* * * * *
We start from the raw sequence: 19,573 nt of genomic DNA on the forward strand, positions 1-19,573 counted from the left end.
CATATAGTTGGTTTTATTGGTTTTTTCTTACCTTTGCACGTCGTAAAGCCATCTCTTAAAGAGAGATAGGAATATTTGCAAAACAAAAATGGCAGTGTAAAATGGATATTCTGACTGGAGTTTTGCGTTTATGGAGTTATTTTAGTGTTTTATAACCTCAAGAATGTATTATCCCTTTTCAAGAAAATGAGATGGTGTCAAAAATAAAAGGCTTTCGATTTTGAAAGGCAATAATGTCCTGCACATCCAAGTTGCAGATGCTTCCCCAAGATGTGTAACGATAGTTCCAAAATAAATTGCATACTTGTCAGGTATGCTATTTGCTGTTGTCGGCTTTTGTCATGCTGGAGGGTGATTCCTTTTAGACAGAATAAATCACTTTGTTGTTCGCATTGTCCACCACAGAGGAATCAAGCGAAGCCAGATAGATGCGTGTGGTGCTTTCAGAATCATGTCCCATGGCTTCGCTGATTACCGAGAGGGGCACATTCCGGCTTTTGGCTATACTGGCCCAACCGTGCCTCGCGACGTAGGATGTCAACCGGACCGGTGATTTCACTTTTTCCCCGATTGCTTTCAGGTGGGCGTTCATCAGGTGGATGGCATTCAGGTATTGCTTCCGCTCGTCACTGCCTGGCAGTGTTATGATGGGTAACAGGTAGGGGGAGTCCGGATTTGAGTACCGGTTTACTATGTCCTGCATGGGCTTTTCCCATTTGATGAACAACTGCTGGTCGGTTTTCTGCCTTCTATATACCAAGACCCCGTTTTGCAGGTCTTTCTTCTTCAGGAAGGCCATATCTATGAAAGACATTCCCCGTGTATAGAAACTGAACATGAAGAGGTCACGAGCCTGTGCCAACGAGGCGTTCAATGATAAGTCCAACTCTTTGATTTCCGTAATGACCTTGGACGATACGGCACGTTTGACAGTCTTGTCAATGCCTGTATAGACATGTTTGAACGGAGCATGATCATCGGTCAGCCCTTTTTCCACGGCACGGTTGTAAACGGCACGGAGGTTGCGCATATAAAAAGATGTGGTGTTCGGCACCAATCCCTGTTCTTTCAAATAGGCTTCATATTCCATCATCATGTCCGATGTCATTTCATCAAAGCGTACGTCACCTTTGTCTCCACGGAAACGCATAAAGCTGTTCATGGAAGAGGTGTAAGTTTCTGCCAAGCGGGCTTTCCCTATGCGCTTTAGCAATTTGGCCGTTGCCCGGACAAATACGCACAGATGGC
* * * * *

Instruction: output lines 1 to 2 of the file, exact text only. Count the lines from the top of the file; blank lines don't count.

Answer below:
We start from the raw sequence: 19,573 nt of genomic DNA on the forward strand, positions 1-19,573 counted from the left end.
CATATAGTTGGTTTTATTGGTTTTTTCTTACCTTTGCACGTCGTAAAGCCATCTCTTAAAGAGAGATAGGAATATTTGCAAAACAAAAATGGCAGTGTAAAATGGATATTCTGACTGGAGTTTTGCGTTTATGGAGTTATTTTAGTGTTTTATAACCTCAAGAATGTATTATCCCTTTTCAAGAAAATGAGATGGTGTCAAAAATAAAAGGCTTTCGATTTTGAAAGGCAATAATGTCCTGCACATCCAAGTTGCAGATGCTTCCCCAAGATGTGTAACGATAGTTCCAAAATAAATTGCATACTTGTCAGGTATGCTATTTGCTGTTGTCGGCTTTTGTCATGCTGGAGGGTGATTCCTTTTAGACAGAATAAATCACTTTGTTGTTCGCATTGTCCACCACAGAGGAATCAAGCGAAGCCAGATAGATGCGTGTGGTGCTTTCAGAATCATGTCCCATGGCTTCGCTGATTACCGAGAGGGGCACATTCCGGCTTTTGGCTATACTGGCCCAACCGTGCCTCGCGACGTAGGATGTCAACCGGACCGGTGATTTCACTTTTTCCCCGATTGCTTTCAGGTGGGCGTTCATCAGGTGGATGGCATTCAGGTATTGCTTCCGCTCGTCACTGCCTGGCAGTGTTATGATGGGTAACAGGTAGGGGGAGTCCGGATTTGAGTACCGGTTTACTATGTCCTGCATGGGCTTTTCCCATTTGATGAACAACTGCTGGTCGGTTTTCTGCCTTCTATATACCAAGACCCCGTTTTGCAGGTCTTTCTTCTTCAGGAAGGCCATATCTATGAAAGACATTCCCCGTGTATAGAAACTGAACATGAAGAGGTCACGAGCCTGTGCCAACGAGGCGTTCAATGATAAGTCCAACTCTTTGATTTCCGTAATGACCTTGGACGATACGGCACGTTTGACAGTCTTGTCAATGCCTGTATAGACATGTTTGAACGGAGCATGATCATCGGTCAGCCCTTTTTCCACGGCACGGTTGTAAACGGCACGGAGGTTGCGCATATAAAAAGATGTGGTGTTCGGCACCAATCCCTGTTCTTTCAAATAGGCTTCATATTCCATCATCATGTCCGATGTCATTTCATCAAAGCGTACGTCACCTTTGTCTCCACGGAAACGCATAAAGCTGTTCATGGAAGAGGTGTAAGTTTCTGCCAAGCGGGCTTTCCCTATGCGCTTTAGCAATTTGGCCGTTGCCCGGACAAATACGCACAGATGGC